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One becomes two: genes show Brazilian wild cat is two species

A new species of wild cat in central and north-eastern Brazil has been confirmed, according to a study published today in…

Leopardus tigrinus can be found in Eastern Amazonia or the dry semi-arid Caatinga. Project Wild Cats of Brazil

A new species of wild cat in central and north-eastern Brazil has been confirmed, according to a study published today in the journal Current Biology.

This recognition formally separates the two known tigrina species (Leopardus tigrinus and Leopardus guttulus) which, until now, were regarded as one.

According to the authors of the study, Eduardo Eizirik from the Pontifical Catholic University of Rio Grande do Sul and Tatiane Trigo from the University Federal of Rio Grande do Sul, the possibility that these two wild cat populations were two distinct species was considered in the 1960s, but the hypothesis was never tested.

For the first time, scientists are able to assess the two previously-recognised subspecies using molecular markers to analyse their genetic relationship.

The results showed that the housecat-sized tigrina populations are, in fact, completely separate species.

“Our analysis showed strong genetic differentiation between the tigrina populations, with no gene flow between them, indicating that these two populations are actually reproductively isolated and should be recognised as distinct species,” said Professor Eizirik and Dr Trigo.

L. guttulus is found in southern and south-eastern Brazil. Project Wild Cats of Brazil

Data on the two tigrina species also revealed a distinct geographical distribution of both populations.

L. tigrinus, found in central and north-eastern Brazil, live primarily in open and dry vegetation (shrublands and savannahs). The southern and south-eastern Brazilian areas, occupied by L. guttulus, are dominated by denser and wetter Atlantic forest-type habitats.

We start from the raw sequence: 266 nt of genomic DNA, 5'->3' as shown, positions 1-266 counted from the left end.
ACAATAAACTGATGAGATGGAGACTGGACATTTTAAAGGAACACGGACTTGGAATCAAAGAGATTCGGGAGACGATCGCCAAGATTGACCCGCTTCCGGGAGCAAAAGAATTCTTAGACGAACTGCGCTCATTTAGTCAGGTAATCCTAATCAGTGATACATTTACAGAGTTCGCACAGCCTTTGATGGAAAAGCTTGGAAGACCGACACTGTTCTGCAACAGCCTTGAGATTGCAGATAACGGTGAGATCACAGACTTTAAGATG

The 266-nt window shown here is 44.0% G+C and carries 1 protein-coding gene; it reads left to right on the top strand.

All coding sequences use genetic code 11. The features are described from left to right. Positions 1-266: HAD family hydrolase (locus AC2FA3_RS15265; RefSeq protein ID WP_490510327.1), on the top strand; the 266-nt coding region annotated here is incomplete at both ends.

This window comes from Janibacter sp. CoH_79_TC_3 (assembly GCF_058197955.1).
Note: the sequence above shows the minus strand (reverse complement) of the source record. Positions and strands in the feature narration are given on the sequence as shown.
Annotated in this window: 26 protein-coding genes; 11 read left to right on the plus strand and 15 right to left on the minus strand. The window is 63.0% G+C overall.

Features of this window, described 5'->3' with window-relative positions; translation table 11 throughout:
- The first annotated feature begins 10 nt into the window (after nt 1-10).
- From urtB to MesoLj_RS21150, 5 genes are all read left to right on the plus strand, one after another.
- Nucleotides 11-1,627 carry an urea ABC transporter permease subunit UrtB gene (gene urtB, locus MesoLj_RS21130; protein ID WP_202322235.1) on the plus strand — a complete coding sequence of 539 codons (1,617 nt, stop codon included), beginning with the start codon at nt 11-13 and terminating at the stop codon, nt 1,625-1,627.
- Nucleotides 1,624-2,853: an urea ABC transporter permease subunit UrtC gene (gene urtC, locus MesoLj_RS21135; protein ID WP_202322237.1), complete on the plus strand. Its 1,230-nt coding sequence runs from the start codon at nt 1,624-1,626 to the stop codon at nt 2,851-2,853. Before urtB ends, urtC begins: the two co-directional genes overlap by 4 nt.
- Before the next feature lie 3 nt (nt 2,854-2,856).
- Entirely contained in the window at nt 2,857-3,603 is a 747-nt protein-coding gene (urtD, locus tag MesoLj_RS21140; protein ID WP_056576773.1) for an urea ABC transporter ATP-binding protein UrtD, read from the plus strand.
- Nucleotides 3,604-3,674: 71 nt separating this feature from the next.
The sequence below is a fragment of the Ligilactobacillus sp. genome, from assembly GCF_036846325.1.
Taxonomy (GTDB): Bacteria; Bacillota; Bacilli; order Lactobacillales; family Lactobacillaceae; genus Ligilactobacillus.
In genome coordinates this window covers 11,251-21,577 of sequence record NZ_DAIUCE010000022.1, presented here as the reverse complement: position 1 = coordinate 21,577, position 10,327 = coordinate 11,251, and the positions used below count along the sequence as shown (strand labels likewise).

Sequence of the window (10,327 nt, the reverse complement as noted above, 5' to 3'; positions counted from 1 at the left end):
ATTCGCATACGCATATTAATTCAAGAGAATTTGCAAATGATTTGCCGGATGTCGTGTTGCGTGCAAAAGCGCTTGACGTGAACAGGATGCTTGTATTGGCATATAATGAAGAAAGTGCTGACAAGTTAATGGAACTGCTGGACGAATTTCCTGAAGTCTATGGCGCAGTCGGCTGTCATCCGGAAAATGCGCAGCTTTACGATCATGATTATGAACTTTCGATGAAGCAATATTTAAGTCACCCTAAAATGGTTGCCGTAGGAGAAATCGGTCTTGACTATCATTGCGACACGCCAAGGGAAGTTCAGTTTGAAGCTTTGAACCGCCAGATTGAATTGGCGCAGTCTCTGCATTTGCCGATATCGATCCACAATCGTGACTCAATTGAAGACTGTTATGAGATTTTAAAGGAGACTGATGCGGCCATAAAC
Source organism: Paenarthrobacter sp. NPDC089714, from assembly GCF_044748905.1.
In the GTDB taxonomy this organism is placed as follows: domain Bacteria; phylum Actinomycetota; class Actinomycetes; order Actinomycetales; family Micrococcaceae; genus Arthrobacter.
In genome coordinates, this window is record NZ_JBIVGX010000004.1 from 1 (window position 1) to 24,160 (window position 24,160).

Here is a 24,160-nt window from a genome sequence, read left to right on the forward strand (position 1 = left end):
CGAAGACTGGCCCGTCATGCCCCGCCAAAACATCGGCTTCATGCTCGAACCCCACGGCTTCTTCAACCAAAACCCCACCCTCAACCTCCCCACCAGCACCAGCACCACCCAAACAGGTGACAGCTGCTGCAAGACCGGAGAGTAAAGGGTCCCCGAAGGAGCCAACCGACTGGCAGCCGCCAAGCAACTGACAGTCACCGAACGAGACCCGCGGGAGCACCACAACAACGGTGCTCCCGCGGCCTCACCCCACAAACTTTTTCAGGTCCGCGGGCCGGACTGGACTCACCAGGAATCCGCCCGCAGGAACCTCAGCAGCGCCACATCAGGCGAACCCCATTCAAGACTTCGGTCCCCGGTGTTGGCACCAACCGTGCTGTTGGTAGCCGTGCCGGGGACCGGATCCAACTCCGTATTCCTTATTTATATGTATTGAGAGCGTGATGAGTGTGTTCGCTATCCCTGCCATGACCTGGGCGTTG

Such distinct habitat conditions provide clues to their different ecological requirements and the adaptive differences that may have been responsible for their evolutionary divergence.

Hybridisation

The findings from this study also revealed the complexity of the relationships between the tigrinas and two other species of neotropical cats (commonly known as Geoffroy’s cats).

The evidence suggests that L. tigrinus' evolutionary history includes hybridisation and movement of genes between them and the pampas cat, while extreme levels of interbreeding between L. guttulus and Geoffroy’s cats still occur along their contact zone.

Although there is no evidence that this interbreeding is expanding beyond the contact zone, it is clear that hybridisation can and does occur between distinct animal species.

Christopher Johnson, a professor of wildlife conservation from the University of Tasmania, said: “This study hints that hybridisation in the past has accelerated speciation. The acquisition of new genes by hybridisation can be a potent force in the evolution of species, and this could be a neat example where hybridisation in some parts of the range but not others has contributed to splitting of one species into two.

“We used to think that hybridisation between related species was not supposed to happen - by definition, species did not interbreed - but it’s clearly more significant than was realised.”

L. tigrinus. Project Wild Cats of Brazil

Professor Eizirik and Dr Trigo explained that hybridisation may occur quite frequently in the initial stages of species divergence, and the species involved may hybridise for some time and maintain a hybrid zone at their region of geographic overlap.

However, this may not necessarily lead to their complete admixture or the loss of the genetic and phenotypic integrity of each parental species.

“Currently, there is a strong genetic differentiation between these two cat species in areas farther from the contact zone. Selective pressure must be keeping the two species morphologically, ecologically, and even genetically distinct outside of this contact zone.

“Therefore, at this point, it seems adequate to keep them as separate species and continue to investigate the extent and biological consequences of their hybridisation.”

Implications on conservation

Gerry Ryan, from the University of Melbourne, warned that the evidence for a recent or continuing hybrid zone between the southern tigrinas and Geoffroy’s cats will need closer investigation to determine if any conservation management actions are needed.